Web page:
In today’s cyberwar climate, everyone is a target – not least for malicious phishing emails.
An attack vector used by criminals to gain access to personal information – such as login credentials or banking details – phishing usually manifests in email, SMS, or telephone messaging. By posing as a trusted sender to dupe targets, perpetrators present a significant threat to organisations large and small, with the potential to gain dangerous foothold into corporate networks and compromise sensitive information.
What’s more, with the increasing sophistication of cybersecurity attacks, it can be hard to differentiate genuine digital communications from fraudulent ones. Emails sent from malignant senders may read well and look professional – sharing an acute likeness with examples that have landed in your inbox before – but that doesn’t always mean they’re legitimate.
However, by exercising caution and looking out for the major warning signs, there are ways to arm yourself from these invasive attacks. Although state-of-the-art technology is available to help identify threats, it’s unrealistic not to expect some to slip through the digital net – that’s why humans must be a primary defence, too.
So, without further ado, here are five tell-tale signs that you should bear in mind…
1. Grammatical errors and misspellings
An immediate signal that an email has come from an untrusted source is that it contains grammatical errors and spelling mistakes – whether that’s one or two, or riddled throughout the entire copy.
This is because phishers don’t have access to the same resources that professional writers do, and so their work has seldom been proofed and standardised by another pair of eyes. Because cybercriminals also spend a lot of their time distributing malicious messaging, their attacks are often rushed and therefore more likely to contain errors.
Of course, legitimate emails can sometimes land with minor mistakes, likewise fraudulent ones aren’t always replete with typos, so be sure to consider other factors before jumping to conclusions.
2. Inconsistencies in email addresses, link, and domain names
Looking for discrepancies in email addresses, links, and domains is another way to identify potential phishing attempts. Unless made explicit previously, a sender’s email address should align with prior correspondence – if it doesn’t, this should raise alarm bells.
It’s also worth checking that embedded links throughout a message correlate with the pop-up that appears when a cursor is hovered over the top. For example, if you have received an alleged email from Central Networks, yet the domain of the link doesn’t include ‘centralnetworks.co.uk’, you should flag this as a potential threat. Checking for misspelling is also crucial here, as a sender may pose an almost identical alternative, such as ‘centrallnetworks.co.uk’.
3. Suspicious attachments
Stretched, blurred, or pixelated images – as well as attachments that are unexpected, don’t offer a preview, or have an extension commonly associated with malware downloads (.sys, .exe, etc.) – should arouse suspicion. However, with the right software, recipients can scan these for viruses before choosing how to act.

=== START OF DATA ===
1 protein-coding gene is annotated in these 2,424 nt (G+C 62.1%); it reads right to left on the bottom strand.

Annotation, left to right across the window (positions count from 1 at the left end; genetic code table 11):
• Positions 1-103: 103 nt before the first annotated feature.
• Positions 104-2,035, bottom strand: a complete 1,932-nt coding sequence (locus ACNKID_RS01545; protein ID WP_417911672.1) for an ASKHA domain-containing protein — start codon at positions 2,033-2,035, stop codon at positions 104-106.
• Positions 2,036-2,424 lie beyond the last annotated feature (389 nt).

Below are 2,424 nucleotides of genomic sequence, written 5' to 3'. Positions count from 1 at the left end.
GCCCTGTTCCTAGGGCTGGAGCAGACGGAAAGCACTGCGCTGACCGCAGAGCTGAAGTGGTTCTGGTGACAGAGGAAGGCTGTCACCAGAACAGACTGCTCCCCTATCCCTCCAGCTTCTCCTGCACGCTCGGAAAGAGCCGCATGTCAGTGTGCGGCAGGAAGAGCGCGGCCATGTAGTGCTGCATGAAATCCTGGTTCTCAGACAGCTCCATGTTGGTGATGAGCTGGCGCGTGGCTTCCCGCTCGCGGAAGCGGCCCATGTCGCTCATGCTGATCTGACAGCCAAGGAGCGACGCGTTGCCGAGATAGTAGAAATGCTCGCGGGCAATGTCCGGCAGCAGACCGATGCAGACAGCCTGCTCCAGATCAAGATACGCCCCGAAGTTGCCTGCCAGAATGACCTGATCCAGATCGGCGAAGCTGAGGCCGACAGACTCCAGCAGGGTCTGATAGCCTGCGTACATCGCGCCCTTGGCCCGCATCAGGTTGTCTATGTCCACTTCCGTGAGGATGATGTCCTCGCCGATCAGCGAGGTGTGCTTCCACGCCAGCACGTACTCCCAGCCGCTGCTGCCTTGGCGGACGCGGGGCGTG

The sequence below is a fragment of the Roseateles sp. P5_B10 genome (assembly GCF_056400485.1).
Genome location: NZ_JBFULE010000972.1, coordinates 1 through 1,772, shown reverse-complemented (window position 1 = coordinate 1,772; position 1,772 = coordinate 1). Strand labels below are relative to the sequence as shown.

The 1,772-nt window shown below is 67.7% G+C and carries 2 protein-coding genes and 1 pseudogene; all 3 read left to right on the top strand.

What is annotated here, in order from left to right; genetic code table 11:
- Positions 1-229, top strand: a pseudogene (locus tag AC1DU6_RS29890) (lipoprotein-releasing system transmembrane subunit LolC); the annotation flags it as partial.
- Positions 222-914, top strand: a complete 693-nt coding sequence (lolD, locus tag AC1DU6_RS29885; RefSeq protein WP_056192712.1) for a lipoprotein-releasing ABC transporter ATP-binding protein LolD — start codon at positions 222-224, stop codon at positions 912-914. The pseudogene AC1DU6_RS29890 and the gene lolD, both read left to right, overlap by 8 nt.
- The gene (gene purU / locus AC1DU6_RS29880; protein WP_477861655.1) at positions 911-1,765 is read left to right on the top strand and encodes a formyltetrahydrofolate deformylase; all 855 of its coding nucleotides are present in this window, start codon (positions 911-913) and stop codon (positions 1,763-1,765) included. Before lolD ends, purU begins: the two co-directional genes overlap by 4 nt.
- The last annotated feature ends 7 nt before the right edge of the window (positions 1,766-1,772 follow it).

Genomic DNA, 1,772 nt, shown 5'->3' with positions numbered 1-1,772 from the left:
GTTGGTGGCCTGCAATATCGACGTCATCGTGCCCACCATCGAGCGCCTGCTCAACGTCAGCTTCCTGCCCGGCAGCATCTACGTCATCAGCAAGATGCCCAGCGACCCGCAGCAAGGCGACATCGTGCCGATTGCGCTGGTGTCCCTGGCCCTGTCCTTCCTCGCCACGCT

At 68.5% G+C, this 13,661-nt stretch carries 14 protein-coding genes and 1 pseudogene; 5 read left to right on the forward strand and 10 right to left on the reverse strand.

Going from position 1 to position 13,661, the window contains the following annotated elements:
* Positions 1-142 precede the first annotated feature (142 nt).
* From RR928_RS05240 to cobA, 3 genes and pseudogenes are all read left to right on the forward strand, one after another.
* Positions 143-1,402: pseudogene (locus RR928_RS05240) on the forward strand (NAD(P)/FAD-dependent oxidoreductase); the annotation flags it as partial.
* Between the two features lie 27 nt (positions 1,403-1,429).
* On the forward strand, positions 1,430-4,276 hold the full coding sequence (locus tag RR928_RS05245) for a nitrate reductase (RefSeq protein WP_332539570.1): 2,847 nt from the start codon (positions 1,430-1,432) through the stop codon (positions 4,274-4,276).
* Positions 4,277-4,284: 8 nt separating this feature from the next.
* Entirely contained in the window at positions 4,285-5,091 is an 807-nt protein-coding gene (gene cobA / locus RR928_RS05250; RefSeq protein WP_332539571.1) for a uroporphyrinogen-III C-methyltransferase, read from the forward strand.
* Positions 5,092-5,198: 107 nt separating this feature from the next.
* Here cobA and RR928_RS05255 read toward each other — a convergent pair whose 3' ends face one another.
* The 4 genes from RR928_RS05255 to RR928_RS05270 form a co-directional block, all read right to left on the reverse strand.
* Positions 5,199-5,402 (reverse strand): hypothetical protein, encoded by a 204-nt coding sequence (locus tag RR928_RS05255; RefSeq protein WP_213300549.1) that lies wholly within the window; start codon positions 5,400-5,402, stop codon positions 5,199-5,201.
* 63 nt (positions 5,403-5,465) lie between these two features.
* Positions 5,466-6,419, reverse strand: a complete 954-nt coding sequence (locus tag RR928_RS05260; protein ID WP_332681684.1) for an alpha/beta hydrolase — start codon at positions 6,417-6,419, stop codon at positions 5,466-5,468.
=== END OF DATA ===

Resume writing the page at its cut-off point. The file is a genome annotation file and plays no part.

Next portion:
If an infected attachment is presumed to be benign and opened, it will unleash malware onto the victim’s computer and enable cybercriminals to perform any number of nefarious activities.
Unless you’re entirely confident in the legitimacy of an image or attachment, it’s always best practice to leave them unopened. You could always contact the sender through an alternative method to verify the contents, if you think it might be important.
4. A sense of urgency
Perpetrators have a tendency to create panic in their digital communications, largely because swift decision-making has the ability to cloud judgement and leave errors undetected – ultimately ruining their plans to compromise your data.
While urgency can take shape in various ways – such as suggesting that an account is restricted, that details have expired, or even threatening negative consequences if a demand is not met – the likelihood is, someone who had a genuine need for haste would reach you on a personal contact number to speak directly.
Always be cautious with time-sensitive requests, and make sure they align with something you’d expect. For example, if you’ve just had a failed attempt to log into a Microsoft account and received an email saying that your password must be reset, it’s probably real – though be sure to check for other areas of concern so you can be confident it’s not a cyber-attack.
5. Unusual requests or an unfamiliar tone
Intuition is a real virtue in the digital world. If an email arouses suspicion because it doesn’t seem like something you’d usually be approached for, or how someone would usually communicate with you, it’s a good idea to trust your senses.
For instance, if a colleague is overly familiar – despite having only engaged with you once or twice – or a company that you don’t recall having any involvement with requests updated information, this should raise a red flag. It’s always a good idea to look for other indicators that such examples could be illegitimate.